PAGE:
In her mission to inspire the teachers of tomorrow, Griffith University’s Dr Leonie Rowan never forgets the message that serves as her own inspiration.
“There is a Chinese proverb that says: A child’s life is like a piece of paper on which every person leaves a mark. Every aspect of my teaching is designed to motivate future teachers to focus on the impact they will have on children in their care,” Dr Rowan said.
Given the Australian Teacher Education Association last week named Dr Rowan its ATEA/Pearson National Teacher Educator of the Year, clearly her approach is succeeding.
Based at Griffith’s Gold Coast campus, the Senior Lecturer at the School of Education and Professional Studies said she was motivated by a simple belief:“Schools are not fair…but they can be.”
“Like many others in teacher education, I operate from a position of ‘educated hope’, a perspective that maps the existence and persistence of serious educational and social problems and then uses this information to work for change.
“Knowing that students can be inspired and motivated to creatively re-shape schools in the pursuit of educational and social justice inspires me to continue teaching as I do.”
In guiding future teachers, Dr Rowan employs strategies to encourage appreciation of social justice, connect to students’ interests and create a classroom environment in which they feel valued and safe.
She also applies diverse teaching resources drawn from popular culture and even uses novelty props, such as hats, to convey the range of responsibilities facing teachers in the contemporary classroom.
“Empathy and engagement lead to informed and inspired teachers,” Dr Rowan said.“That’s so important because teaching is one of the hardest professions in the world, up there with politics and parenting in the way that everyone has an opinion about it.
“There is so much at stake, so maintaining a clear purpose and a positive approach is vital to achieving positive outcomes when graduates take control of theirown classrooms.”
Dr Rowan was not the only Griffith University academic honoured at the recentAustralian Teacher Education Association national conference in Brisbane.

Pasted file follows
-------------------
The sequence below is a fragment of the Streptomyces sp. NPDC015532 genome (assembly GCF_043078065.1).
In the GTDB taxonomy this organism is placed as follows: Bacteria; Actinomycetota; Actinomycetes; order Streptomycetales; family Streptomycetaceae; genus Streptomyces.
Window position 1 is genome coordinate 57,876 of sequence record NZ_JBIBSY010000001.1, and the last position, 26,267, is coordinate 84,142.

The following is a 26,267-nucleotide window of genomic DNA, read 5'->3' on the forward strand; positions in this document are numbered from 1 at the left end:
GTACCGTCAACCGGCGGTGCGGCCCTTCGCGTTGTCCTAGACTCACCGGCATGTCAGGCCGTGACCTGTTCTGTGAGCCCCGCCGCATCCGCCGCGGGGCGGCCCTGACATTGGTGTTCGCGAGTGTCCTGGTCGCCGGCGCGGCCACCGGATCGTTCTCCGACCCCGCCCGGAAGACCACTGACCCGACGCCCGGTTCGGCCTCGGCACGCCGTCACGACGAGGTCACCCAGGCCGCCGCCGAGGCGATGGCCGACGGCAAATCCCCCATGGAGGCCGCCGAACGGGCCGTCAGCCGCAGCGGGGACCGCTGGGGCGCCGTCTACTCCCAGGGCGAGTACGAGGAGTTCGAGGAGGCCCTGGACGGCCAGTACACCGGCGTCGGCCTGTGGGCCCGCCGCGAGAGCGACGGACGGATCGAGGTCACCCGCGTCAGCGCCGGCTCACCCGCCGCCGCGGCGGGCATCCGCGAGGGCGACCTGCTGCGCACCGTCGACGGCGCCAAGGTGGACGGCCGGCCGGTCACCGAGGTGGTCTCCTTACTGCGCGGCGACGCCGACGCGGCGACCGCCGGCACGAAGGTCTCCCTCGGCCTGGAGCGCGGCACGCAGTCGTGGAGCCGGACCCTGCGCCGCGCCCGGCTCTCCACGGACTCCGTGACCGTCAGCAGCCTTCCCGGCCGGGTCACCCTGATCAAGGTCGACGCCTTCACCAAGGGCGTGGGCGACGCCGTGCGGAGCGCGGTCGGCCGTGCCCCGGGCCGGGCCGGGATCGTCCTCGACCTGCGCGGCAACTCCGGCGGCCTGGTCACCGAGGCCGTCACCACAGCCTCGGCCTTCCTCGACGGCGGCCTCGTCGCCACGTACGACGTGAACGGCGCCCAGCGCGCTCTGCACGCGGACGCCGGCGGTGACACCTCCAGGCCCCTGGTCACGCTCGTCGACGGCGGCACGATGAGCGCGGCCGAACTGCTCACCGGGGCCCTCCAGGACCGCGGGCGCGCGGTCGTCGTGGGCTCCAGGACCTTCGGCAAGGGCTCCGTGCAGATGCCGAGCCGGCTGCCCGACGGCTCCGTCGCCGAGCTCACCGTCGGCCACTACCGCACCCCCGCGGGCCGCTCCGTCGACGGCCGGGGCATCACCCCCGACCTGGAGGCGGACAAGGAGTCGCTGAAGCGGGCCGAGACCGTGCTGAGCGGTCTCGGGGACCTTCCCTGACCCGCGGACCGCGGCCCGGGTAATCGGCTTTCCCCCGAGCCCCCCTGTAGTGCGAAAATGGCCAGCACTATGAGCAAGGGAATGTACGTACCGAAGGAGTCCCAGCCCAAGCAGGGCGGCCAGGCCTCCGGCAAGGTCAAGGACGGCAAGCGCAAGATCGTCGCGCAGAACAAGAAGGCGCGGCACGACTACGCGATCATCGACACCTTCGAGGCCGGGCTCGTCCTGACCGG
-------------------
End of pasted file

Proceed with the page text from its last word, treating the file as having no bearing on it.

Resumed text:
Logan-based Dr Katherine Main received the Early Career Researcher Award and her work, particularly that related to Middle Schooling,is proving influential.
“To be recognised by one’s peers through the ATEA is really an honour. My goal is to make a difference in teacher education by building the capacity of junior secondary and middle years specialists to teach in these challenging and exciting years,” Dr Main said.
Among her achievements,Dr Main was pivotalin establishing a Memorandum of Understanding between Griffith University and a purpose-built Middle School at Calamvale Community College, on Brisbane’s south side.
“The MOU builds a reciprocal partnership whereby both pre-service and in-service teachers work together to embrace the middle schooling/junior secondary principles of best practice,” Dr Main said.
“This includes the notions of individual and collective efficacy and quality teaching to continue to improve student outcomes through data-driven practice.
“My aim is to find the best ways for pre-service teachers to bridge the theory-to-practice nexus.”
Head of Griffith’sSchool of Education and Professional Studies, Professor Donna Pendergast, said the ATEA awards were highly competitive and Dr Rowan and Dr Main could be proud of the acknowledgment of their excellence as teacher educators.
“This is a real privilege and an honour. To win says so much about the standard of Griffith University’s teacher education programs and personnel,” Professor Pendergast said.